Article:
The welfare State is first and foremost a social service State. It seeks to free the unprivileged classes, the workers, the unemployed, the poor and the needy, from the fear of want and from the fear of social misery, like unemployment, diseases, ill-health, lack of education, or medical care. In other words, it seeks to protect the weak from the competition and exploitation of the economically strong, e.g., the workers from their employers. The goal is a better life for every individual, by protecting the weaker members of the society from the worst effect of economic distress and pressures of the private enterprise and capitalist R. Titmus, “and imposes a great increase in social discipline; moreover, this discipline is only tolerable if-and only if—social inequalities are not intolerable.”
Hence Great Britain and other Great Powers adopted a programme of social service both before and after the World War II. The third factor in the rise of the welfare State is the challenge of the new “communist States”, life that of the Society Union, etc. They can be well described as “total welfare States” for they profess to harness or plan all the national resources of the country not for the profit of the few but for the service or welfare of all. Thus the “communist challenge” becomes at once a political, social, economic, ideological and military challenge to the industrially advanced Western States.
It has compelled them to undertake social and economic planning for the general welfare of their unprivileged classes and sections of the society. With the collapse of the communist system, as at present, this challenge, will decrease and even vanish. Lastly tremendous, epoch-making advances in science, technology and engineering have placed at the disposal of the modern States, especially highly industrialised countries, such huge economic resources in money, energy and power, that it is now possible to produce and distribute unlimited and abundant wealth and material goods among all classes and sections of the society. “As the wealth created by modern industry increases it is contended that there is enough to assure everyone, including the physically and mentally handicapped, of adequate support without unfairly penalizing or impairing the initiative of the talented and enterprising.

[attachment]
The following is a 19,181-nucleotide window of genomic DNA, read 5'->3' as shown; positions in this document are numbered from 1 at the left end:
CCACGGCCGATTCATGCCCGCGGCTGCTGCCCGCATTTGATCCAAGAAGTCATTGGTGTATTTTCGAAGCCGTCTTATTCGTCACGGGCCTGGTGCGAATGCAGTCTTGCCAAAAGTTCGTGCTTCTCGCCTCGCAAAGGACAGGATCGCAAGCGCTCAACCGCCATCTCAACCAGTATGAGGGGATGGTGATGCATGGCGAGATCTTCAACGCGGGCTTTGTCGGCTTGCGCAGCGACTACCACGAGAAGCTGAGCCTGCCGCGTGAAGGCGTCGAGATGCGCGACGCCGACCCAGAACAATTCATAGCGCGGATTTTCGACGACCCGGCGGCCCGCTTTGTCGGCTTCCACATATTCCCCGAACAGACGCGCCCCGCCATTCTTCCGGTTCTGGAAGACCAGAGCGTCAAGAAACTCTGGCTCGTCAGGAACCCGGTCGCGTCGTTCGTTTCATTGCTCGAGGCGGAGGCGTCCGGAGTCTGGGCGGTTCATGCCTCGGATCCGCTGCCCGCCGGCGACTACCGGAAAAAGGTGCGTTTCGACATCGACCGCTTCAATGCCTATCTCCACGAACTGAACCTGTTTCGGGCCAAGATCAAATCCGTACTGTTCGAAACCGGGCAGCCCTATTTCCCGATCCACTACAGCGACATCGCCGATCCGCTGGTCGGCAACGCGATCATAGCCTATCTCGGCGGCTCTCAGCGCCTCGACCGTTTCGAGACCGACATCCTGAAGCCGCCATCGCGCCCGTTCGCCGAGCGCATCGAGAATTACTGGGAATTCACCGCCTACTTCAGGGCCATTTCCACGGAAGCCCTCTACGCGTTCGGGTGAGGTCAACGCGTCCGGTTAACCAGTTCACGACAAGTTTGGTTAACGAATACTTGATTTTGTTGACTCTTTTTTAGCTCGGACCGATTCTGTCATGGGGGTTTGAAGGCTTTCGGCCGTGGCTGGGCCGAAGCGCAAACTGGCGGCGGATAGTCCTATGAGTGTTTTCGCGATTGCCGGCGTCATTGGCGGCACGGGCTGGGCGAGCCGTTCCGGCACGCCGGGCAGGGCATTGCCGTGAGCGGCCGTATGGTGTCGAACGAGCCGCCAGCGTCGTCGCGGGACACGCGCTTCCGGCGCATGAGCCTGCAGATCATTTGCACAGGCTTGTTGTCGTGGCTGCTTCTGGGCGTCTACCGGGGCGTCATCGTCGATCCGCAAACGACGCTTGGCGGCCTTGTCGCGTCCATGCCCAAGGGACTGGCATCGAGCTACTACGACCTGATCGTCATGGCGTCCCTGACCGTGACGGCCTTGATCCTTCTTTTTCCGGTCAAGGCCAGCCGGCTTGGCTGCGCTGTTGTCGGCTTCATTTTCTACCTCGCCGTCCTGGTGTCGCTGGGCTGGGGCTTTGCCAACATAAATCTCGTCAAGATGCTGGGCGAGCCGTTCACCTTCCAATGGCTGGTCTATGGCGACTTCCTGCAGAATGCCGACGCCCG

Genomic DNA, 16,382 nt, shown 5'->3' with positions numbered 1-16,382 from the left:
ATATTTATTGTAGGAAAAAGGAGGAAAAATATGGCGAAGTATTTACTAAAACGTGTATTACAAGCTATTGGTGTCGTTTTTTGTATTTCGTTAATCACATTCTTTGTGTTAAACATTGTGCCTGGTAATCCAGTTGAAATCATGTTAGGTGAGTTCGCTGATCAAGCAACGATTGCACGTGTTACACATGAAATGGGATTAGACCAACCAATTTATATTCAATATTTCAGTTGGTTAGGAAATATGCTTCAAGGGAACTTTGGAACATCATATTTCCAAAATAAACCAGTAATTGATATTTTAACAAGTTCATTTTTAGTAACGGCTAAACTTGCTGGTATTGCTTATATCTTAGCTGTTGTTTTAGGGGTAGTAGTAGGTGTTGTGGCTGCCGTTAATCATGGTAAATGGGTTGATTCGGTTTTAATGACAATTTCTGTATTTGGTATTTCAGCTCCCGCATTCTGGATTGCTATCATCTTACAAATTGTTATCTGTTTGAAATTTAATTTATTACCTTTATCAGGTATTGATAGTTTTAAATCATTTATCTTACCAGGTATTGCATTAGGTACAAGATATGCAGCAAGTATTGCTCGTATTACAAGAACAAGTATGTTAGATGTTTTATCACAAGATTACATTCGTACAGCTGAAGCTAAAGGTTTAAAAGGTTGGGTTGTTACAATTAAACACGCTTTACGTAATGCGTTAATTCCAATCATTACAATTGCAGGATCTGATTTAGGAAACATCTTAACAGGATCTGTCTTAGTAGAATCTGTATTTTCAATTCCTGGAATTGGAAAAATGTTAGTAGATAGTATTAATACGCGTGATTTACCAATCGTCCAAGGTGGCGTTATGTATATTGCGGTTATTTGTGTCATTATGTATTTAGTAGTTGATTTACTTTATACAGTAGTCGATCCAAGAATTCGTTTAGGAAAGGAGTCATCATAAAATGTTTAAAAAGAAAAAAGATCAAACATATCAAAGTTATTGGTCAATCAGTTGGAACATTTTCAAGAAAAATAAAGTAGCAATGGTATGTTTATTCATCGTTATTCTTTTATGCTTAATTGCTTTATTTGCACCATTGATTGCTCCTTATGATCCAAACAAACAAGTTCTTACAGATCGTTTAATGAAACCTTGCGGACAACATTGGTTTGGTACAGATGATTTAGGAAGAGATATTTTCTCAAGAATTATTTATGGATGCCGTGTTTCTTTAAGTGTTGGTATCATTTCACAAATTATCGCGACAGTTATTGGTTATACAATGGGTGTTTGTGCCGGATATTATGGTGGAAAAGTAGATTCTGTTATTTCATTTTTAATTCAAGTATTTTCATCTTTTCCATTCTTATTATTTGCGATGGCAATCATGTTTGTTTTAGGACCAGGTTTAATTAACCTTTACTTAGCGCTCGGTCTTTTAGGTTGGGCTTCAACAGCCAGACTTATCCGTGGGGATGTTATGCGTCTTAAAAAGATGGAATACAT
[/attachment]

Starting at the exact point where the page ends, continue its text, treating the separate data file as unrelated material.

An income large enough to provide the basic necessities of life in adequate measure is regarded as the right of every member of society. If income of some body falls short, it should be supplemented not as an act of charity, but as an act of social justice.” What private enterprise could produce fitfully and meagrely can now be produced by planned and socialised or nationalised industry, science and technology in abundance. Hence it is the duty of the welfare State not only to harness modern resources of science, industry and technology by proper use of manpower but also to distribute it equitably and justly for the welfare of all people, without any regard for the privileged classes, as it was in the past.